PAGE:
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Poultry Science
Vol. 92
, No. 3, 2013; Page: 820 - 826

Consumer preference for chicken breast may be more affected by information on organic production than by product sensory properties

F. Napolitano, C. Castellini, S. Naspetti, E. Piasentier, A. Girolami and A. Braghieri

Scuola di Scienze Agrarie, Forestali, Alimentari ed Ambientali, Università degli Studi della Basilicata, Viale dell’Ateneo Lucano 10 – 85100 Potenza, Italy.


Conventional chicken from a fast-growing strain (CC), organic chicken from a slow-growing strain (OSG), and organic chicken from a fast-growing strain (OFG) were used to assess descriptive sensory differences between organic and conventional breasts, to verify whether differences were perceived by consumers and to evaluate the effect of information about organic production on liking. A conventional quantitative–descriptive analysis was performed by a trained panel of 10 members on breast slices (1 cm thick) grilled at 300°C. A 150-member consumer panel (from southern, central, and northern Italy) rated CC, OSG, and OFG breasts according to 3 types of evaluation: tasting without information (perceived liking), information without tasting (expected liking), and tasting with information (actual liking). Breasts from different sources were clearly discriminated by the trained panel as meat from CC was perceived more tender than OFG (P < 0.05) and OSG (P < 0.001), more fibrous than OFG (P < 0.05) and OSG (P < 0.001), and leaving more residue than OFG (P < 0.05) and OSG (P < 0.001), whereas OSG was assessed as less juicy before swallowing than OFG and CC (P < 0.05) and less fibrous than OFG (P < 0.05). No significant differences were observed by consumers for perceived liking. However, consumer expected liking scores were higher for organic than for conventional products (P < 0.001) and actual liking of organic breasts moved toward the expectancy. In particular, actual liking scores were higher than perceived liking in blind conditions (P < 0.001 and P < 0.01 for OFG and OSG, respectively). We conclude that trained panelists were able to discriminate chicken breasts from different sources, whereas untrained consumers were not. However, consumer liking was markedly affected by the information given on the organic production system, thus providing a tool to differentiate the product in an increasingly competitive market.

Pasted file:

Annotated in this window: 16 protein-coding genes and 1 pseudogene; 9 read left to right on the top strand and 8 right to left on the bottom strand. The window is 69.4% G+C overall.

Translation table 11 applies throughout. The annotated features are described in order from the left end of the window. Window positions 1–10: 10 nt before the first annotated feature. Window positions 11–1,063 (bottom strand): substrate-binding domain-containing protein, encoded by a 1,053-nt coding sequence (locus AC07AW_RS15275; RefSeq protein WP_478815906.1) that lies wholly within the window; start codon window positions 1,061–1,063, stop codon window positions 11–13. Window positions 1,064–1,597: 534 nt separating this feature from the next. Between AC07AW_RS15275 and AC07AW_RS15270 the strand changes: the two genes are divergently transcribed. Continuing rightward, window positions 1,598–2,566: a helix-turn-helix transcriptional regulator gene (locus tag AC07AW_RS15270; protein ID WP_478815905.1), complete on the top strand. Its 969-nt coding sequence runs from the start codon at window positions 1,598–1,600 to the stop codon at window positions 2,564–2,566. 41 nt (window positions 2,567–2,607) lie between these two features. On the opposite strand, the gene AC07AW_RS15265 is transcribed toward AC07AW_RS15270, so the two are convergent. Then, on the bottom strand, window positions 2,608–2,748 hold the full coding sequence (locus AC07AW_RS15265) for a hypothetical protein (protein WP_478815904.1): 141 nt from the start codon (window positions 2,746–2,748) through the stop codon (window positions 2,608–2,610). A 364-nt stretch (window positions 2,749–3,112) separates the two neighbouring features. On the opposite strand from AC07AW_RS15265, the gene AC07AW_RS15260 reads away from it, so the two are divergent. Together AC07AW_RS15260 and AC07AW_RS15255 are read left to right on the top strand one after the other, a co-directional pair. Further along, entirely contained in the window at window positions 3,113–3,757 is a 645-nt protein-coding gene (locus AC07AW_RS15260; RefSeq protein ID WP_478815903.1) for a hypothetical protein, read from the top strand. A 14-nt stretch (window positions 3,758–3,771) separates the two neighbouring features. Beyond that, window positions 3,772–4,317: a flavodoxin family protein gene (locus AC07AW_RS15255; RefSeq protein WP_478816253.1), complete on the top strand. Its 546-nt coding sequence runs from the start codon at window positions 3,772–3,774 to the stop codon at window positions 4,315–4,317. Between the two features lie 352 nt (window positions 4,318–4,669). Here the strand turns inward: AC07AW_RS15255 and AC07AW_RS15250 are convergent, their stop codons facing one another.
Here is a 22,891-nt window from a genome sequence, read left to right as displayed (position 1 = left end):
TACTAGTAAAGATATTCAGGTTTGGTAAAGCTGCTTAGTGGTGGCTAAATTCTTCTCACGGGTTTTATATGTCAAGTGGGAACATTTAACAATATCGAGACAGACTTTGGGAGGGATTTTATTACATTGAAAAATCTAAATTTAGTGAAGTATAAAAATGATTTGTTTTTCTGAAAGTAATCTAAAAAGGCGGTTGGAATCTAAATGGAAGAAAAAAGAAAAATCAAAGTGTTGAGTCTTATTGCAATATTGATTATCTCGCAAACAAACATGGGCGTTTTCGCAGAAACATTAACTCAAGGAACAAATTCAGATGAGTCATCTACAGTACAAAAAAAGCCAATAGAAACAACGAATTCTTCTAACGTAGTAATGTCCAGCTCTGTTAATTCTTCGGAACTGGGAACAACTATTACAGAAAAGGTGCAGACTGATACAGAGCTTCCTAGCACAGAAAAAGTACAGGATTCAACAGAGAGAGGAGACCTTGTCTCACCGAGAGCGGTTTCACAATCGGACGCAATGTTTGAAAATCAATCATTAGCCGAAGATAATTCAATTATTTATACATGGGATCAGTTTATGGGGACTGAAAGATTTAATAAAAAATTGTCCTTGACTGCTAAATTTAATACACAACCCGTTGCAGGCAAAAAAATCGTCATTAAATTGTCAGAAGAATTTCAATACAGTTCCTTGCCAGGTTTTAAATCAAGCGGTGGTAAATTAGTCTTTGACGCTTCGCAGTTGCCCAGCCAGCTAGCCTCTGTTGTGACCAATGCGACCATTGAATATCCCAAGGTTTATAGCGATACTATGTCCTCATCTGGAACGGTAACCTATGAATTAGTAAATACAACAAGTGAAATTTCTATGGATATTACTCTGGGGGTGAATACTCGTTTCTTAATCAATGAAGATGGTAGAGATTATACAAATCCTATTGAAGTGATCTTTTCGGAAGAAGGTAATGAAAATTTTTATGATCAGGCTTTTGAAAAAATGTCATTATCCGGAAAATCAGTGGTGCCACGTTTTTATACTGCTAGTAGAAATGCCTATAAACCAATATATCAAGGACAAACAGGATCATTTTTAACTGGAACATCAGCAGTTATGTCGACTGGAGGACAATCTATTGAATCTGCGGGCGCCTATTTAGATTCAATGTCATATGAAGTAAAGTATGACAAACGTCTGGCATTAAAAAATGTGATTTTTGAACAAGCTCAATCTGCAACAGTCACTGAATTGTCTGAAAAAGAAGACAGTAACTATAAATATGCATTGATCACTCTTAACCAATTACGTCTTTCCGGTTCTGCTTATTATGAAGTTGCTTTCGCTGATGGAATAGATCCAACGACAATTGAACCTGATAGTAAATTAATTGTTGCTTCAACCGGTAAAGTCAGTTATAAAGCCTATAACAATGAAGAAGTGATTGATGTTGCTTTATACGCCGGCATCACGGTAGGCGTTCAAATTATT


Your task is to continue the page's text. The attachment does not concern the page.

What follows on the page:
Keywords: chicken breast; organic production; information; liking; sensory



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